Final Portrait, 2017
Directed by Stanley Tucci
Starring Geoffrey Rush, Armie Hammer, Clemence Poesy, Sylvie Testud and Tony Shalhoub.
American writer and art-lover James Lord pays a visit to Paris in 1964 and is asked by his friend, artist Alberto Giacometti, to sit for a portrait. It should only take a few days so the flattered Lord agrees. But the creative process takes longer and is more complicated and unpredictable than he could ever have imagined.
It’s ten years since Stanley Tucci last stepped behind the camera: his last film as a director was Blind Date, when he also starred opposite Patricia Clarkson. For his latest, Final Portrait, he doesn’t venture away from the director’s chair, except for writing the script.
His bio-pic of the artist and sculptor Albert Giacometti (Geoffrey Rush) is no life story in the conventional sense, concentrating instead on just a few weeks and his friendship with American James Lord (Armie Hammer). Lord is intrigued by Giacometti’s invitation to paint his portrait and, as the artist says it will only take a few days, it seems the perfect way to while away a few days before he flies from Paris back to his New York home. What he doesn’t realise when he accepts is that Giacometti believes a portrait can never be completed.
Which is, more or less, what happens. That, plus a huge amount of frustration on the part of both men, the painting repeatedly being scrapped and started over again, flights being re-arranged and tetchy phone calls home to explain why Lord is still in Paris. It’s all told through the American’s eyes, with Hammer’s velvety tones providing the narration, so we’re watching the evolution of his friendship with Giacometti but, more importantly, the artistic process, which is the thread that holds the film together. A process full of energy, contradiction and exasperation, one that shows the artist reaching a certain point with the portrait, then painting it out and starting all over again. Or being distracted, sometimes by his vivacious mistress Caroline (Clemence Poesy) or his stick-thin sculptures.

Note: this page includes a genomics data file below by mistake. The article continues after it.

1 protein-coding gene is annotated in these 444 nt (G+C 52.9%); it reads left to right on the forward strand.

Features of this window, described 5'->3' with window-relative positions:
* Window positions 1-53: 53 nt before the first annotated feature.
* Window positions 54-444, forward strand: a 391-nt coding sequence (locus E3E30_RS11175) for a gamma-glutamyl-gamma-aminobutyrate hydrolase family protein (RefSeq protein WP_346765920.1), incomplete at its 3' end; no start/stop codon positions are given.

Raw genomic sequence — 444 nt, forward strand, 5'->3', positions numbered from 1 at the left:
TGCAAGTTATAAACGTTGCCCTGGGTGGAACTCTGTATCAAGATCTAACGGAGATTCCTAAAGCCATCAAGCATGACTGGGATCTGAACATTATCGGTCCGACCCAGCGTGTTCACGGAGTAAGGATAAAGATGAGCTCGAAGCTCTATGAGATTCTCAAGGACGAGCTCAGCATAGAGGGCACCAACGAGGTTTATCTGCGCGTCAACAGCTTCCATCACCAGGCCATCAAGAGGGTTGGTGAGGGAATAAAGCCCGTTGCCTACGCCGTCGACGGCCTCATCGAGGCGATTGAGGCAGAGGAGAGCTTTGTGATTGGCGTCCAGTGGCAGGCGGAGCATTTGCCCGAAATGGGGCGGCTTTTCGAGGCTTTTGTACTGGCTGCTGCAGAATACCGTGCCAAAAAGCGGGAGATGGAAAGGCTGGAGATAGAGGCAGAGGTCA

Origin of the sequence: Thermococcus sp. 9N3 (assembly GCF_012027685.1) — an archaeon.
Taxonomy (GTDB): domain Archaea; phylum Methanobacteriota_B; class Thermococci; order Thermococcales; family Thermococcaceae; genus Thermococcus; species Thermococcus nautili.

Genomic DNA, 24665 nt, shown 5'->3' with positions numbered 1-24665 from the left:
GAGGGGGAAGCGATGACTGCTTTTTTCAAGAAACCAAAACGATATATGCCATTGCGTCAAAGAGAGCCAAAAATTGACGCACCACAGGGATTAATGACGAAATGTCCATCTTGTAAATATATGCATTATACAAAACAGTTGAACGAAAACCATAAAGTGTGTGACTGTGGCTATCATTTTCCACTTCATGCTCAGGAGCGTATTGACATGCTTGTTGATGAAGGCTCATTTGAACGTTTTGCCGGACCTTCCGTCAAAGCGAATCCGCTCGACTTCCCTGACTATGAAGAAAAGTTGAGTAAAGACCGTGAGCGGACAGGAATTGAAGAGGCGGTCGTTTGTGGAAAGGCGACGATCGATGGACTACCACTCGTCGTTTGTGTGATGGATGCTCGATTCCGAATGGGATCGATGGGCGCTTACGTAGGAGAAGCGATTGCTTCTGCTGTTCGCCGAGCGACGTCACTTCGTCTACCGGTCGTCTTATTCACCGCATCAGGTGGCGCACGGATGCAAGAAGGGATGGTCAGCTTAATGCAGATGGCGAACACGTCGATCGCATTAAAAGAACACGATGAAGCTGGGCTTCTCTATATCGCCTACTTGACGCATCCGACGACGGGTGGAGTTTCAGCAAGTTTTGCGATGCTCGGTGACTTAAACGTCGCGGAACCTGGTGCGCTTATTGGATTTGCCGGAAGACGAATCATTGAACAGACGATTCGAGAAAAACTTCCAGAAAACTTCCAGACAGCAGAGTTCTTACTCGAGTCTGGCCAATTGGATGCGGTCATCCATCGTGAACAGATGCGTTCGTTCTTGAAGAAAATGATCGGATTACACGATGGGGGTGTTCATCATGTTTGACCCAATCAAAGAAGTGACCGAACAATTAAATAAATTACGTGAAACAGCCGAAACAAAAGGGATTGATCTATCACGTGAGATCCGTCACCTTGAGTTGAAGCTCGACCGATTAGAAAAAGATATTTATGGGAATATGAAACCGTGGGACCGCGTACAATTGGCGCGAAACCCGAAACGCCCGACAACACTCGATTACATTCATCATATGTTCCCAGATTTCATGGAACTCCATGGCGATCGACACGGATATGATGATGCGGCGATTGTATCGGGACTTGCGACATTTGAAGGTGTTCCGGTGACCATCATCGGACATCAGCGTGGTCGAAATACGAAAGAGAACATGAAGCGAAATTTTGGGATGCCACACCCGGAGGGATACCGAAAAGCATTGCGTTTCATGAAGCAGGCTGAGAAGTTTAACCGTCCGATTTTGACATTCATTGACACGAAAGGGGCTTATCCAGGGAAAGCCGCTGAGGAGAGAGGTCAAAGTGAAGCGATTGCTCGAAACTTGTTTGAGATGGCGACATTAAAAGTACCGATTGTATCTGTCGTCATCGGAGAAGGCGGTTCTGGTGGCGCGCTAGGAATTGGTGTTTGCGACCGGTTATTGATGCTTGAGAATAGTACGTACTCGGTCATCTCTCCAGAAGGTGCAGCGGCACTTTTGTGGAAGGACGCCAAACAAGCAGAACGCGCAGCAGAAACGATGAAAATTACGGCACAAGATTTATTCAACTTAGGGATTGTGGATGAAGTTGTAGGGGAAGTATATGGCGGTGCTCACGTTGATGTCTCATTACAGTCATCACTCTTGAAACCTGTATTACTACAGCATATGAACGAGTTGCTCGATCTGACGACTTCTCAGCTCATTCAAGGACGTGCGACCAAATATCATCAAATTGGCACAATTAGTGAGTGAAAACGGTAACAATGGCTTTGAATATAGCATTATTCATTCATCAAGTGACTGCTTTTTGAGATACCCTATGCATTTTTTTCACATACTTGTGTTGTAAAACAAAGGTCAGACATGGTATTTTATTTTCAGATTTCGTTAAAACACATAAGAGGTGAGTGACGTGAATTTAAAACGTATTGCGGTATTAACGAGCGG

That creative process is clearly a subject close to Tucci’s heart, reflected by the meticulously detailed way the studio has been re-created. But, although the film almost bends over backwards to generate the same level of affection in the audience, in truth art lovers are the ones most likely to feel that fascination. For those who don’t, it will feel overlong, leaving them wishing that the pace of the latter stages of the film had put in an earlier appearance.
Geoffrey Rush fans, however, will adore it. The film is very much a vehicle for his delicious, witty performance as the cantankerous, unpredictable and unreliable genius and it’s the best thing he’s done in a while. Hammer is his foil and his straight man, immaculately dressed, drinking Coke compared to the artist’s red wine and keeping his frustration in check, unlike Giacometti whose language is as colourful as the man himself. No sitting is complete without at least one explosive “Fuck!”
The result is very close to being a two hander, one which flags at times because showing creativity on the screen is notoriously difficult and Tucci hasn’t quite cracked it. But there are moments when it sparkles as well, mainly because of Rush and his angry expletives: the painting is never what he wants. That reaction spills over into the audience because, despite all the talent in front of and behind the camera, the result isn’t quite as absorbing or satisfying as it should be. Not quite like watching paint dry, but there are moments when it comes close.
Flickering Myth Rating – Film: ★ ★ ★ / Movie: ★ ★ ★